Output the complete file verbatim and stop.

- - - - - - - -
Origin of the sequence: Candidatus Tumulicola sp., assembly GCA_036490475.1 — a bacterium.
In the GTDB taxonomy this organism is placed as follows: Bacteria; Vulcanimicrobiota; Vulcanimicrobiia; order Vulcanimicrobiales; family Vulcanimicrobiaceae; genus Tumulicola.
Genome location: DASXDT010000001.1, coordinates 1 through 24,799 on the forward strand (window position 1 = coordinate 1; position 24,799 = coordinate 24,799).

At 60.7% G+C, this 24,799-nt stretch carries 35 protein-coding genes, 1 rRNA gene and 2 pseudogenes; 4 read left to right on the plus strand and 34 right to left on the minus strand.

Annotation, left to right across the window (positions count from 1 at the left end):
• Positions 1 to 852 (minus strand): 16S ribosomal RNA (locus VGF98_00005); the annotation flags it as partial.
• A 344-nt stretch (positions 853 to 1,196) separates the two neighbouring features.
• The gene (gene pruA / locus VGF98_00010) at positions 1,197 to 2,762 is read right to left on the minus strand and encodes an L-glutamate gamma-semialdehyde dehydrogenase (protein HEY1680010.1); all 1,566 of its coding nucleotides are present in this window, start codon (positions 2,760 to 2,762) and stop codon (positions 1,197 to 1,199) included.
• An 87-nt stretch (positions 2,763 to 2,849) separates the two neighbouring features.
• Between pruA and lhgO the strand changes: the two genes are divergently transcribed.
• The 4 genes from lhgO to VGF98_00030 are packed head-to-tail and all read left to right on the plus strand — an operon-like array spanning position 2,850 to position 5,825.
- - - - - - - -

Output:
Origin of the sequence: Candidatus Tumulicola sp., assembly GCA_036490475.1 — a bacterium.
In the GTDB taxonomy this organism is placed as follows: Bacteria; Vulcanimicrobiota; Vulcanimicrobiia; order Vulcanimicrobiales; family Vulcanimicrobiaceae; genus Tumulicola.
Genome location: DASXDT010000001.1, coordinates 1 through 24,799 on the forward strand (window position 1 = coordinate 1; position 24,799 = coordinate 24,799).

At 60.7% G+C, this 24,799-nt stretch carries 35 protein-coding genes, 1 rRNA gene and 2 pseudogenes; 4 read left to right on the plus strand and 34 right to left on the minus strand.

Annotation, left to right across the window (positions count from 1 at the left end):
• Positions 1 to 852 (minus strand): 16S ribosomal RNA (locus VGF98_00005); the annotation flags it as partial.
• A 344-nt stretch (positions 853 to 1,196) separates the two neighbouring features.
• The gene (gene pruA / locus VGF98_00010) at positions 1,197 to 2,762 is read right to left on the minus strand and encodes an L-glutamate gamma-semialdehyde dehydrogenase (protein HEY1680010.1); all 1,566 of its coding nucleotides are present in this window, start codon (positions 2,760 to 2,762) and stop codon (positions 1,197 to 1,199) included.
• An 87-nt stretch (positions 2,763 to 2,849) separates the two neighbouring features.
• Between pruA and lhgO the strand changes: the two genes are divergently transcribed.
• The 4 genes from lhgO to VGF98_00030 are packed head-to-tail and all read left to right on the plus strand — an operon-like array spanning position 2,850 to position 5,825.